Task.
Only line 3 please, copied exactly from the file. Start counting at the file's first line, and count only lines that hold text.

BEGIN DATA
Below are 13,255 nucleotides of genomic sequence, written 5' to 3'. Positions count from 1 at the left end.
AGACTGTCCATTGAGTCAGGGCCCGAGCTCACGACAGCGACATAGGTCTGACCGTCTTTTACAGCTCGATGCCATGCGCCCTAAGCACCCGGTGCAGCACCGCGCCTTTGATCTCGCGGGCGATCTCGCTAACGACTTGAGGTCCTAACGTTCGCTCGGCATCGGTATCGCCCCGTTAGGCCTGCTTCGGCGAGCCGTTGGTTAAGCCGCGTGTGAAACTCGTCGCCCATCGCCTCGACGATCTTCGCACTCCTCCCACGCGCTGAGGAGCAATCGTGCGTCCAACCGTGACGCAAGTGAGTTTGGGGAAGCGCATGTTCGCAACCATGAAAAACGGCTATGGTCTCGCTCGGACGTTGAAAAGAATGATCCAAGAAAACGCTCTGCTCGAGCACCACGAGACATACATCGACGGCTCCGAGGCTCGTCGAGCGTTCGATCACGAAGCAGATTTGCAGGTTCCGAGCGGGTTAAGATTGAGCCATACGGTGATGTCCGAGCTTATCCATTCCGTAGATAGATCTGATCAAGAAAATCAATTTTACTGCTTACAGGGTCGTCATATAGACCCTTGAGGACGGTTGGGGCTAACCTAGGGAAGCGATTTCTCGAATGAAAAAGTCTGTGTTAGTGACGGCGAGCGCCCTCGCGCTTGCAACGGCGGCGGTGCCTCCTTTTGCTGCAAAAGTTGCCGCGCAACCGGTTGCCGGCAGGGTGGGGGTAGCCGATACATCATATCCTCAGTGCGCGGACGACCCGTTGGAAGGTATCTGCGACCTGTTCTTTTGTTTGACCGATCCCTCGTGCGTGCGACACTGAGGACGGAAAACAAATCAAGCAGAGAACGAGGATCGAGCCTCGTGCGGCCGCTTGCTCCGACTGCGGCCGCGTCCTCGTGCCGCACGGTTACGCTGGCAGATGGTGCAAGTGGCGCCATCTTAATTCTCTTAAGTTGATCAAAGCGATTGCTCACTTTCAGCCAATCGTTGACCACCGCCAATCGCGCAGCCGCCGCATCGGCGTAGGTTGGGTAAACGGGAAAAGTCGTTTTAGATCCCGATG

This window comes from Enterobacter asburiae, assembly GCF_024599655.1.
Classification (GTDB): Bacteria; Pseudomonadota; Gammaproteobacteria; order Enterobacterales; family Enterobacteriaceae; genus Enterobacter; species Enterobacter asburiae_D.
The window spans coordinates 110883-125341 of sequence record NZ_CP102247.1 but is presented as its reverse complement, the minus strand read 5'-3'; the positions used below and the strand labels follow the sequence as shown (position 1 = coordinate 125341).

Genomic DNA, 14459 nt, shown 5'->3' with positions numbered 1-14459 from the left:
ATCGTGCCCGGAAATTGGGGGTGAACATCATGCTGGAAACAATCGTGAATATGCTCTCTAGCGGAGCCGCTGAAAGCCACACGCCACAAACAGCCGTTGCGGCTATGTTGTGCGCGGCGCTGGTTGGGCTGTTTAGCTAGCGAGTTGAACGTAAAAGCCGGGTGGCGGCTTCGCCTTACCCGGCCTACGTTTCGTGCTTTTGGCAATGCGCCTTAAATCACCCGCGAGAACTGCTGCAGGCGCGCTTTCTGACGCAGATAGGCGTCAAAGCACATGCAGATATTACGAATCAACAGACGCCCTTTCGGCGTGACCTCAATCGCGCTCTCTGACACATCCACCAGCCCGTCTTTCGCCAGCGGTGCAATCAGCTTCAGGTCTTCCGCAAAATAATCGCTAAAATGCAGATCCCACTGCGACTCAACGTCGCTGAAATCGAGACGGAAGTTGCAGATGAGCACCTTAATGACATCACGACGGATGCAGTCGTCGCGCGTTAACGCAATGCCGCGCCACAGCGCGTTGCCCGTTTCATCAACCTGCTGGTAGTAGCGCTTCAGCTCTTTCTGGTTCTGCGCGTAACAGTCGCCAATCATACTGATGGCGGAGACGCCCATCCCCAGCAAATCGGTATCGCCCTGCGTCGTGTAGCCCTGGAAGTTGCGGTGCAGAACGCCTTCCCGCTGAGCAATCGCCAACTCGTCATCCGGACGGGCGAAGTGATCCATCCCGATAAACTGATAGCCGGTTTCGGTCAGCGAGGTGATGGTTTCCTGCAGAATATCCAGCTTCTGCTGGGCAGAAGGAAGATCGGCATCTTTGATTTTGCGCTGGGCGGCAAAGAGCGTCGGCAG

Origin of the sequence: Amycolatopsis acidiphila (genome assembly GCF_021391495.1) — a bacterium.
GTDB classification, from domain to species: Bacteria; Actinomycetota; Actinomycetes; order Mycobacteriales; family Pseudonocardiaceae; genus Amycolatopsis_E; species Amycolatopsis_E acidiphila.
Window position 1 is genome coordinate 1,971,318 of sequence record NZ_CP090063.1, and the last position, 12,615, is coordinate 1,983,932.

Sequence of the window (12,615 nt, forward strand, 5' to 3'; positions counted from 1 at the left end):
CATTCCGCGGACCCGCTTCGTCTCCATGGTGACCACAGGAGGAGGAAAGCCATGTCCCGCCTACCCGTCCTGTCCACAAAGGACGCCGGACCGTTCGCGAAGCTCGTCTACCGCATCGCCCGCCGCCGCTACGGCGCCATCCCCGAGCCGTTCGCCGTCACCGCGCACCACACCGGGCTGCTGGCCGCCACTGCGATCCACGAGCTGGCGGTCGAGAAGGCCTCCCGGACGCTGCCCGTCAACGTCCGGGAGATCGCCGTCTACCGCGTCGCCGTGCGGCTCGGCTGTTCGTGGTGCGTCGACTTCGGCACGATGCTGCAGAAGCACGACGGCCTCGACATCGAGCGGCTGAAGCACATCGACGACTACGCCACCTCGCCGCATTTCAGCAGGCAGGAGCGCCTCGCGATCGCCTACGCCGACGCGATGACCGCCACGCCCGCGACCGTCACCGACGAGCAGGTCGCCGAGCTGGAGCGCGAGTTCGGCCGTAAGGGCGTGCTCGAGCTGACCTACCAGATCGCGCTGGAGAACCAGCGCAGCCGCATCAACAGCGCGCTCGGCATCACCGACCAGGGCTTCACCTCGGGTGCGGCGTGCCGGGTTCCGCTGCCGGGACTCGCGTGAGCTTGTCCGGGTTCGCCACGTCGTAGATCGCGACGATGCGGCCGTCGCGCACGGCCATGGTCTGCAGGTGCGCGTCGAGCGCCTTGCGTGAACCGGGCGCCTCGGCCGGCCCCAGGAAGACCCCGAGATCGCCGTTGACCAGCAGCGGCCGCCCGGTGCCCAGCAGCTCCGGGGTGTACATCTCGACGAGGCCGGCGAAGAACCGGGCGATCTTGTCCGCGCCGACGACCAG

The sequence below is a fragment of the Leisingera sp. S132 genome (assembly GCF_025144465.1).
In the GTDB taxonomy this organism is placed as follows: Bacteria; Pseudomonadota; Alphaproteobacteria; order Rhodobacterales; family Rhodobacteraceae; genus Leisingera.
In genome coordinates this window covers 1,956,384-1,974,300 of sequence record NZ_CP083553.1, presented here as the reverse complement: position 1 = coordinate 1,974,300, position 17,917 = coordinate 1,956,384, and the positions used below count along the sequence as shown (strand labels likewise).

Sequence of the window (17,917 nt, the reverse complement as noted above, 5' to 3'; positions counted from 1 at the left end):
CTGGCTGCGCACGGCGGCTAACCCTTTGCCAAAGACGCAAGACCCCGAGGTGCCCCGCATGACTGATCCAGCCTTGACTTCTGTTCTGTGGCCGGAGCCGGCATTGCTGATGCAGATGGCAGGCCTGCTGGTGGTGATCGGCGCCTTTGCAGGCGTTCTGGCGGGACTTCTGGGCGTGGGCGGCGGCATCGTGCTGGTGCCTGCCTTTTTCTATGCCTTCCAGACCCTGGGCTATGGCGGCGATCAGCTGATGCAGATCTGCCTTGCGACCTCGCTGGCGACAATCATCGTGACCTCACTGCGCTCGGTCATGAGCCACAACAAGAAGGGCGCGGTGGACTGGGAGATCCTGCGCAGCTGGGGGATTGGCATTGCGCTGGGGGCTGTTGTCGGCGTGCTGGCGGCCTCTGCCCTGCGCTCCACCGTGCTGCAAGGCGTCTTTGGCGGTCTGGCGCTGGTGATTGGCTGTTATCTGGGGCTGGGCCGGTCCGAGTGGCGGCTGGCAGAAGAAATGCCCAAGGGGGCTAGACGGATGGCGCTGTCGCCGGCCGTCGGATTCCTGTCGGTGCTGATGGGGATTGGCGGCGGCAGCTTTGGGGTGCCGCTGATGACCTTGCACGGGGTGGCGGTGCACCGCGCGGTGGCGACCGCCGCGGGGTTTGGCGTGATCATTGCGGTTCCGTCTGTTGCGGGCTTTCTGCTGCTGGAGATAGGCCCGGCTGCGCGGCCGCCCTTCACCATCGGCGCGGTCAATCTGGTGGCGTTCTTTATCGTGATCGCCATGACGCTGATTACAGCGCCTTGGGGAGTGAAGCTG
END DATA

This window comes from Enterobacter asburiae, assembly GCF_024599655.1.